He attributed the water conference, for instance, in part to momentum from the MOU.
By itself, though, it doesn’t do much of anything.
“That’s always the challenge with MOUs,” said Yaki Lopez, consul for political affairs at the Israeli consulate in Los Angeles. “To make sure they’re action-oriented, to make sure it’s not just ink on paper.”
Lopez called the MOU “the crown jewel” of all the accomplishments of West Coast Consul General of Israel David Siegel, who completed his post here at the end of July, after five years of service in Los Angeles and the Southwest.
Asked to pinpoint its impact over the more than two years it has been on the books, Lopez, like Ovadia, mentioned the optics: “It created a whole exciting and vibrant atmosphere for the two states to work together.”
If anybody should be able to point to tangible outcomes, it’s Yago, an informal evangelist for collaboration between California and Israel who divides his time between the two.
As the head of the Milken Institute’s Financial Innovation Lab, his job is more or less to figure out how to stimulate technology transfer, in particular these days from Israel to California.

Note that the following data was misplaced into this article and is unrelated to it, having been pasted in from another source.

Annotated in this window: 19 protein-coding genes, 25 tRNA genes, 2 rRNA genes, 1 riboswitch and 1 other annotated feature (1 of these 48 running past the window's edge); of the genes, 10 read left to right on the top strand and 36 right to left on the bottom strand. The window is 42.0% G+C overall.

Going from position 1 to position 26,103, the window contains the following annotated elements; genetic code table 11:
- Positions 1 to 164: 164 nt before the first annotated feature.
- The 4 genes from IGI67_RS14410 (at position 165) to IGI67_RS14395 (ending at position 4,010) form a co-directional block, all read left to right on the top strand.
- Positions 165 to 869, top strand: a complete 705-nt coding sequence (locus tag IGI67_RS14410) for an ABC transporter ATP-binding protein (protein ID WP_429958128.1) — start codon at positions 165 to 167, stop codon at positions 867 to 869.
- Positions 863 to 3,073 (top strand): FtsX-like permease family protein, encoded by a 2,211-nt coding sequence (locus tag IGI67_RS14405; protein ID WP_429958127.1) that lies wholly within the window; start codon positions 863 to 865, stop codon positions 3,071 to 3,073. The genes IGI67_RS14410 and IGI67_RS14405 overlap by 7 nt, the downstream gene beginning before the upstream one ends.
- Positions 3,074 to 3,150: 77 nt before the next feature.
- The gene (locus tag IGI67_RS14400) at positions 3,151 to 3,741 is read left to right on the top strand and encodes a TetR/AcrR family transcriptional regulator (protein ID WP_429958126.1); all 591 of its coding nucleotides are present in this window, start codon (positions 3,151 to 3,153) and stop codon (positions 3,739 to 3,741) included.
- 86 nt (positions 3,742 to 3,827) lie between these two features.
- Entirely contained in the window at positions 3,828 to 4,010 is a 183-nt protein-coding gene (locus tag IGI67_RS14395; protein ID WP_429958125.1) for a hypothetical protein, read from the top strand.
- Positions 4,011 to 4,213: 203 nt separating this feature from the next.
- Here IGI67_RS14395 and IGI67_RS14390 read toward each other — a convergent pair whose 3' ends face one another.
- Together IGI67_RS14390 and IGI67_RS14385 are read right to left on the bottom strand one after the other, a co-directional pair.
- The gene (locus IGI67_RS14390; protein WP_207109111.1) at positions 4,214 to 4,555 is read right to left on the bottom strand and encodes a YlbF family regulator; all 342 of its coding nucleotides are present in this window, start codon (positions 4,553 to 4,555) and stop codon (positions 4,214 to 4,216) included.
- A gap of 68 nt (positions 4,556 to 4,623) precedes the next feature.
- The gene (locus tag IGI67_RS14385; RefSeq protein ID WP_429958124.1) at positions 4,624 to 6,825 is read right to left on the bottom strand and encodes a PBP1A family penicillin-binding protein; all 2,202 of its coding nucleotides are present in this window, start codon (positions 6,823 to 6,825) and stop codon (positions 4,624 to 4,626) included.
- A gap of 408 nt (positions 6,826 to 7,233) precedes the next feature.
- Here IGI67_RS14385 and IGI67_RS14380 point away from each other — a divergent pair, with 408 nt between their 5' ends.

“There are some very concrete, tangible results going on right now,” he said. “People are working on specific projects. Everything from perchlorate remediation of groundwater contamination in the San Fernando Valley to putting in rain catchment for toilets in schools in San Diego and in L.A.”
The proliferation of projects being undertaken under the Milken Institute’s umbrella can’t be claimed as direct outcomes of the MOU, although each received a boost when Netanyahu and Brown shook hands like exuberant new business partners.
“You need air cover to start working on these things,” Yago said.
A ‘cascading effect’
In most discussions of California-Israel collaboration, water is first and foremost.
While California and Israel share a parched climate, Israel, unlike the Golden State, is a water exporter. Policymakers here point to this difference as evidence that Sacramento could learn a thing or two from the Israeli model.
But the state of California has a weak regulatory grip on water use, and an alphabet soup of local agencies are most directly responsible for keeping the taps running.